How Hackers Can Take Control of Your Business Voip Phone
If you are one of the many companies who use voice-over-internet-protocol (Voip) phones then you may find the results of a recent Security Researcher’s hacking experiment worrying.
Researchers Per Thorsheim Scott Helme and Information Consultant Paul Moore set up and published (online) the results of an experiment designed to demonstrate how Voip phones can have serious security vulnerabilities.
The fault occurs when Voip phones are set up and left with default settings and with the default password, where the phone does not require a special set of default credentials and where it does not force you to set a password when setting the phone up. This is sadly an all-too-common occurrence and one that means that no authentication is therefore required.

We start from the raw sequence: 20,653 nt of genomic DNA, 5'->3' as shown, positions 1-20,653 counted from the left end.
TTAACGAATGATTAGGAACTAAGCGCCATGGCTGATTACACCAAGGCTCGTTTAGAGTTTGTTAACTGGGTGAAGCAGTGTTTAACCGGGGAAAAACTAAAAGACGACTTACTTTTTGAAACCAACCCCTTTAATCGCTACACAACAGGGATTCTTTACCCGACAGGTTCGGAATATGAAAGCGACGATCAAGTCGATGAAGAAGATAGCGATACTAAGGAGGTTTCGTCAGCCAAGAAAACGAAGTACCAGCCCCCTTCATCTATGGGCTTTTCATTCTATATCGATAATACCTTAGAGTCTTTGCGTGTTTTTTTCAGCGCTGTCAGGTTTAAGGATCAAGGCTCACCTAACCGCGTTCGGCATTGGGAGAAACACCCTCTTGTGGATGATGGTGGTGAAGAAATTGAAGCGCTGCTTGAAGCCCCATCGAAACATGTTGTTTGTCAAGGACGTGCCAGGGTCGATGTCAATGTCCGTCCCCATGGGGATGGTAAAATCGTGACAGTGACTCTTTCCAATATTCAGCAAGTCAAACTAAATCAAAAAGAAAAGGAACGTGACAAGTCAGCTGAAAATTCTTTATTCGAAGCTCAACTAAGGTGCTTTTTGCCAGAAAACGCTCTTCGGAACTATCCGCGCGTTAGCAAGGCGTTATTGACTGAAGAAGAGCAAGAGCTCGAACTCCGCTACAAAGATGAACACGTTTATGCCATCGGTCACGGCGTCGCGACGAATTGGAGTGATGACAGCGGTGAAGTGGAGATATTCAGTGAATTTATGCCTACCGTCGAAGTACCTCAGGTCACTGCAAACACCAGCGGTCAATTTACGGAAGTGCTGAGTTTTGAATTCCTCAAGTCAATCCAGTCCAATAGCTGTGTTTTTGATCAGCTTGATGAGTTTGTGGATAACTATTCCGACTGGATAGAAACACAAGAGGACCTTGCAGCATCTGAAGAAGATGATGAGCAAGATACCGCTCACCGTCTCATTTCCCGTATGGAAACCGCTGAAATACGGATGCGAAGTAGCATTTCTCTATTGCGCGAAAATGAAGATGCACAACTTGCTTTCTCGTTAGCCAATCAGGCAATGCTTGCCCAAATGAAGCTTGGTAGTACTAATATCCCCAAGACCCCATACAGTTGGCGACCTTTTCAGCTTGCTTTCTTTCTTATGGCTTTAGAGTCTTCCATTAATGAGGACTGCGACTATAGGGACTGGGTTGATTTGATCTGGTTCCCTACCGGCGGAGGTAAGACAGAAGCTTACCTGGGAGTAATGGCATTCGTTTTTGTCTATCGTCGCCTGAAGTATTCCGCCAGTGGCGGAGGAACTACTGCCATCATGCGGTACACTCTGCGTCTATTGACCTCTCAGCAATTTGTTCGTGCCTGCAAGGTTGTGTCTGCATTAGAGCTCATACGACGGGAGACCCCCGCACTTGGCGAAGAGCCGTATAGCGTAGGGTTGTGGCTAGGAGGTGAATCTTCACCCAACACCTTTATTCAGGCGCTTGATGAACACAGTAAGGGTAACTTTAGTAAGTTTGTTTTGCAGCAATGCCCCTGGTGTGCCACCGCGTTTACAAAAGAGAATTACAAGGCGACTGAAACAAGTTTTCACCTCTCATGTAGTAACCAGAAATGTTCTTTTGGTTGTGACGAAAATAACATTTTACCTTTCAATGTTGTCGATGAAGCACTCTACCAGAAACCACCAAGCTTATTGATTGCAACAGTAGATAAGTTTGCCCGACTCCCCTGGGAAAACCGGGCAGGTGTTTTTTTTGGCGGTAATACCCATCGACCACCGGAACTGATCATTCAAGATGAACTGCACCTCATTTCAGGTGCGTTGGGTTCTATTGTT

What Can The Hackers Do?
The researchers in this case proved that hackers using this method can use your phone to dial a premium-rate number and at the same time disable the speaker so that you are unaware that it is happening. In fact this kind of hack can allow your Voip phone hacker to do almost anything they like with your phone including:
Very Common Hack
Nettitude Research from 2015 helped to highlight how common this type of hack has become.
What Can Be Done?
One important measure that phone vendors could take to minimise the risk of these attacks could be to supply devices with "default" credentials and to make sure that all other functionality in the phone can be disabled until a suitably secure password is set to replace it.